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Many women are very insightful into their feelings regarding contraception, motherhood, and stopping or continuing on the Pill. The hard part to understand is what is going on with hormones that the doctor doesn't tell you about. This answer will focus on explaining hormonal changes after stopping oral contraception and how they can cause real, not just in-your-head depression, fatigue, headaches, and more.

Probably because of the cumulative effects of estrogen production during the first half of each menstrual period (women's bodies produce more estrogen during the first half of their periods and more progesterone during the second half), women who are "fertile" longer have less depression after age 40. There aren't any exact cutoff points for this effect. The general trend is, however, more estrogen, less depression.

Some birth controls contain a small amount of estrogen with a large amount of progesterone. Some birth control pills contain just progesterone (or "progestin"), with no estrogen at all. Typically termed "mini-pills," these contraceptives are used because the progesterone tells the woman's ovaries that she is pregnant, so she won't ovulate, but there is no estrogen to cause side effects found in other versions of the Pill.

This doesn't mean that the solution is to try to run out and find a doctor who will put you on estrogen (not a good idea if you are trying to get pregnant) or to take soy isoflavones (more about that in a moment) or to otherwise manage your hormones. That is because too much progesterone or not enough estrogen predisposes women to the depression, anxiety, and mood swings described in this thread, but it's changes in hormone levels that trigger the actual symptoms.

Going off the Pill, of course, is a major change in a woman's hormone balances. Using a product like soy isoflavones causes a minor change in a woman's hormone balances that will leave her feeling better than she would have otherwise some days and worse than she would have otherwise on other days. (The body can only absorb an amount of soy isoflavones equivalent to eating about 15 grams, or 1/2 ounce, of soy a day. Most isoflavones never get into the system.)

It is impossible to make a blanket recommendation for all women regarding estrogen-modifying herbs because different women have different responses in terms of fertility. However, there are things that can be done about the symptoms of going off the Pill.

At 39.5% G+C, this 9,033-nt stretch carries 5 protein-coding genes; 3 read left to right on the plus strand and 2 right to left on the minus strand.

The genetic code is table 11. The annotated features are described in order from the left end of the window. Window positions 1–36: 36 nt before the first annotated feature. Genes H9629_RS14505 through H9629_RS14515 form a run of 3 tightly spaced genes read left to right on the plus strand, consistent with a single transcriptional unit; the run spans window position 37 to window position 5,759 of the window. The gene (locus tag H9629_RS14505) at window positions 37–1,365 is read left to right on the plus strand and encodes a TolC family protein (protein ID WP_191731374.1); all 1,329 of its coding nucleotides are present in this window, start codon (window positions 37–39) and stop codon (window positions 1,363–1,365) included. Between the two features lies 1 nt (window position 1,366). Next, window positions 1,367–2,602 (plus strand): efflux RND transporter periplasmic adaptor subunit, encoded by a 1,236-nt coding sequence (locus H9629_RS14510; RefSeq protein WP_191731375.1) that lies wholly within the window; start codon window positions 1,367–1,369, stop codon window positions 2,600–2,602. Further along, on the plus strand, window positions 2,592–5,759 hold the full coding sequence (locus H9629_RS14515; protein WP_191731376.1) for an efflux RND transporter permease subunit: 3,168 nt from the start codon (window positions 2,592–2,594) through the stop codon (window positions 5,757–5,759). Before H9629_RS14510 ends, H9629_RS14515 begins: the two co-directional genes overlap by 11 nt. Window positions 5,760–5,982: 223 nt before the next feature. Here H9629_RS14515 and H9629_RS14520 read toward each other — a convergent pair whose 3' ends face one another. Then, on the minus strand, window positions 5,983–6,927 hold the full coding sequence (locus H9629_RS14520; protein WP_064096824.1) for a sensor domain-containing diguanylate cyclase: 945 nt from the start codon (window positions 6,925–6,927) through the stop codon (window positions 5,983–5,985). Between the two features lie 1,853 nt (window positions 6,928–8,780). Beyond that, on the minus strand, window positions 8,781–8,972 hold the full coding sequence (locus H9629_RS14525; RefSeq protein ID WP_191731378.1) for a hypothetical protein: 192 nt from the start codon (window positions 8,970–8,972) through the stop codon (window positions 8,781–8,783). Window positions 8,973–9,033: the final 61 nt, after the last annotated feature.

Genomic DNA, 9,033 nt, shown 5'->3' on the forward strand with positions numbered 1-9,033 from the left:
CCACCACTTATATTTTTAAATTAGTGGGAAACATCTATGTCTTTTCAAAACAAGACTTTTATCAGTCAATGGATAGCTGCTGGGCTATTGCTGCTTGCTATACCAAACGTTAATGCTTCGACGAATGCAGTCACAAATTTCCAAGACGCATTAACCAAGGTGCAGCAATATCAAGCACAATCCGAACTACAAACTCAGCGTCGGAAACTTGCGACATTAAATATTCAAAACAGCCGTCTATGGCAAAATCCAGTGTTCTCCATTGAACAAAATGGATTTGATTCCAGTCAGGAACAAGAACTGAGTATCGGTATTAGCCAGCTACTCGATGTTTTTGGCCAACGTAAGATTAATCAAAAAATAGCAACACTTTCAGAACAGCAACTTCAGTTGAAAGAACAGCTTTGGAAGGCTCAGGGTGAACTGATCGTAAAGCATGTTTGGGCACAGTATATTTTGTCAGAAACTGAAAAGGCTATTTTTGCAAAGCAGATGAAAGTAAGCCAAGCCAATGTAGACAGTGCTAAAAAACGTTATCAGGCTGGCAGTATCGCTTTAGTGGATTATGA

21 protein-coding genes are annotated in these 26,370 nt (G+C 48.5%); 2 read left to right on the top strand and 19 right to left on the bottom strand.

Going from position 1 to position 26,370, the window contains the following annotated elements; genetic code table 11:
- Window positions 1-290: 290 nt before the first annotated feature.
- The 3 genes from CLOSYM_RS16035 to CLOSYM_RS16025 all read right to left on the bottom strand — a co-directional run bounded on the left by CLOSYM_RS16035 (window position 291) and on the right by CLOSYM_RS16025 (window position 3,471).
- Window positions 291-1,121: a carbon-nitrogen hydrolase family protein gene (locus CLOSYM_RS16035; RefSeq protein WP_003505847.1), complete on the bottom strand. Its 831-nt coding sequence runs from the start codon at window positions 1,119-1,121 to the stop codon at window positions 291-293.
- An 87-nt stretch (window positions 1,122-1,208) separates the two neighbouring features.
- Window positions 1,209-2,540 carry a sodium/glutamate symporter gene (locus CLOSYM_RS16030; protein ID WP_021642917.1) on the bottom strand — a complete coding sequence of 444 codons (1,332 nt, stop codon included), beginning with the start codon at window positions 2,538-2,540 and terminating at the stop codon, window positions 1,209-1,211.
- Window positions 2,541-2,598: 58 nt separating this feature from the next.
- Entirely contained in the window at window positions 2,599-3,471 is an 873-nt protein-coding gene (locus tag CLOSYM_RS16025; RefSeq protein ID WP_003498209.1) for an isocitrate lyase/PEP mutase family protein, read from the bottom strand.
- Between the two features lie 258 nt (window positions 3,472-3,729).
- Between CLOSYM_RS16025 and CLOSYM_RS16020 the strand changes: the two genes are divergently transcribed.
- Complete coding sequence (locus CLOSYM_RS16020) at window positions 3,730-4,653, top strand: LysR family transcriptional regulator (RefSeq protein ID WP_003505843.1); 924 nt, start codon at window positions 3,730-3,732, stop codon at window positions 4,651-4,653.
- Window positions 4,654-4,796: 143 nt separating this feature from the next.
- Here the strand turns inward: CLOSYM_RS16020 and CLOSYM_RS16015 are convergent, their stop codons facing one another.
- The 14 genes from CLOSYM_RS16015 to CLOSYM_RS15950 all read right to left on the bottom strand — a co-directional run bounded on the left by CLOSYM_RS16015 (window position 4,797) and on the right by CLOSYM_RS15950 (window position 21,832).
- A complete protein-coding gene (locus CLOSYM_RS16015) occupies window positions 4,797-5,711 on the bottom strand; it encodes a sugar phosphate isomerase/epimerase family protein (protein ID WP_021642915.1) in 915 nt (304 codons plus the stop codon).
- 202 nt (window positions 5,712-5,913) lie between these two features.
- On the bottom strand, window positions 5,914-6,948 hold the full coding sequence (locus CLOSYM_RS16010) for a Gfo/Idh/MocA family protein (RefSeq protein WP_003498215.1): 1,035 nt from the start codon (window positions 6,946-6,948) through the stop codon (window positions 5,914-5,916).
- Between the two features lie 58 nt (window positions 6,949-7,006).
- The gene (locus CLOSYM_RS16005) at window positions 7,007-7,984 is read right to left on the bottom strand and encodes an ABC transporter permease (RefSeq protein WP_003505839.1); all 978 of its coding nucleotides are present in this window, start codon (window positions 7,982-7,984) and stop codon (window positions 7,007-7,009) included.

1. Many women get good results from taking supplemental magnesium. It's important to understand that magnesium is the active element in Milk of Magnesia, and too much magnesium is laxative. However, 400 to 600 mg a day, preferably in two or three doses, helps the central nervous system "tone down" its production of pain chemicals. It makes sleep easier. It usually reduces (but doesn't eliminate) anxiety. It can help reduce the severity of migraine headaches.
  2. Evening primrose oil is helpful for some women, but its primary action is fighting inflammation. It is better for managing periodic breast pain and swelling than it is for managing other symptoms. The clinical trial that got the best results used a product called Femicomfort, which combines evening primrose oil, vitamin B6, and vitamin E.
  3. Doctors don't usually dare suggest that post-Pill symptoms are "psychosomatic," but the fact is, one of the working theories is that they are reinforced socially. It really does help to be around sympathetic people and to avoid pains-in-(blank) people.
  4. Sugar cravings are real, and they are driven by hormonal changes. Sugar helps the amino acid tryptophan cross the blood-brain barrier so the brain can use it to make serotonin, which is in turn related to all of the symptoms of going off the Pill. Rather than giving into sugar cravings, it can be helpful to eat tomatoes, bananas and walnuts, a serving a day (they provide actual serotonin in amounts high enough to make a difference in how you feel), and to get some protein but not too much. Eat a serving of protein food with every meal so you get all the amino acids your body needs, but not so much that other amino acids "crowd out" tryptophan.

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